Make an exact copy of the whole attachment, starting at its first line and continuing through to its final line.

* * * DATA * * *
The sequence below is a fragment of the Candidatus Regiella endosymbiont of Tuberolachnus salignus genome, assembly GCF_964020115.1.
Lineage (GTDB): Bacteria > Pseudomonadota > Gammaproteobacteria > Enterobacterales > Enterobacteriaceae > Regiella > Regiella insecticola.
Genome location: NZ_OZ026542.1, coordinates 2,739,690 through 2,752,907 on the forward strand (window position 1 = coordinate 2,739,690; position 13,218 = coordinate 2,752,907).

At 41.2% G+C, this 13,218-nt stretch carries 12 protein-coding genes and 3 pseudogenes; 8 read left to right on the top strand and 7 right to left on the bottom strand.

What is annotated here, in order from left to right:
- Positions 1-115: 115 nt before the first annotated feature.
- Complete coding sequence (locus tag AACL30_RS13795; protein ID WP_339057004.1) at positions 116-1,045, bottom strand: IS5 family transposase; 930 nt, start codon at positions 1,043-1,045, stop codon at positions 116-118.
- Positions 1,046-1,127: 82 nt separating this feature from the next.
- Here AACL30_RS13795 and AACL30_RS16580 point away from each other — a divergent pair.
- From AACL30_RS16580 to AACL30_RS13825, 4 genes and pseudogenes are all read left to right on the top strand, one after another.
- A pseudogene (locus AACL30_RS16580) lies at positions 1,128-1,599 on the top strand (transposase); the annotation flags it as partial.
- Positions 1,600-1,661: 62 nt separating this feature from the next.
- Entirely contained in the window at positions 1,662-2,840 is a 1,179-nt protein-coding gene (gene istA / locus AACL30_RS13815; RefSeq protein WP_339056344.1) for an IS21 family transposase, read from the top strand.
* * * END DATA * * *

The sequence below is a fragment of the Candidatus Regiella endosymbiont of Tuberolachnus salignus genome, assembly GCF_964020115.1.
Lineage (GTDB): Bacteria > Pseudomonadota > Gammaproteobacteria > Enterobacterales > Enterobacteriaceae > Regiella > Regiella insecticola.
Genome location: NZ_OZ026542.1, coordinates 2,739,690 through 2,752,907 on the forward strand (window position 1 = coordinate 2,739,690; position 13,218 = coordinate 2,752,907).

At 41.2% G+C, this 13,218-nt stretch carries 12 protein-coding genes and 3 pseudogenes; 8 read left to right on the top strand and 7 right to left on the bottom strand.

What is annotated here, in order from left to right:
- Positions 1-115: 115 nt before the first annotated feature.
- Complete coding sequence (locus tag AACL30_RS13795; protein ID WP_339057004.1) at positions 116-1,045, bottom strand: IS5 family transposase; 930 nt, start codon at positions 1,043-1,045, stop codon at positions 116-118.
- Positions 1,046-1,127: 82 nt separating this feature from the next.
- Here AACL30_RS13795 and AACL30_RS16580 point away from each other — a divergent pair.
- From AACL30_RS16580 to AACL30_RS13825, 4 genes and pseudogenes are all read left to right on the top strand, one after another.
- A pseudogene (locus AACL30_RS16580) lies at positions 1,128-1,599 on the top strand (transposase); the annotation flags it as partial.
- Positions 1,600-1,661: 62 nt separating this feature from the next.
- Entirely contained in the window at positions 1,662-2,840 is a 1,179-nt protein-coding gene (gene istA / locus AACL30_RS13815; RefSeq protein WP_339056344.1) for an IS21 family transposase, read from the top strand.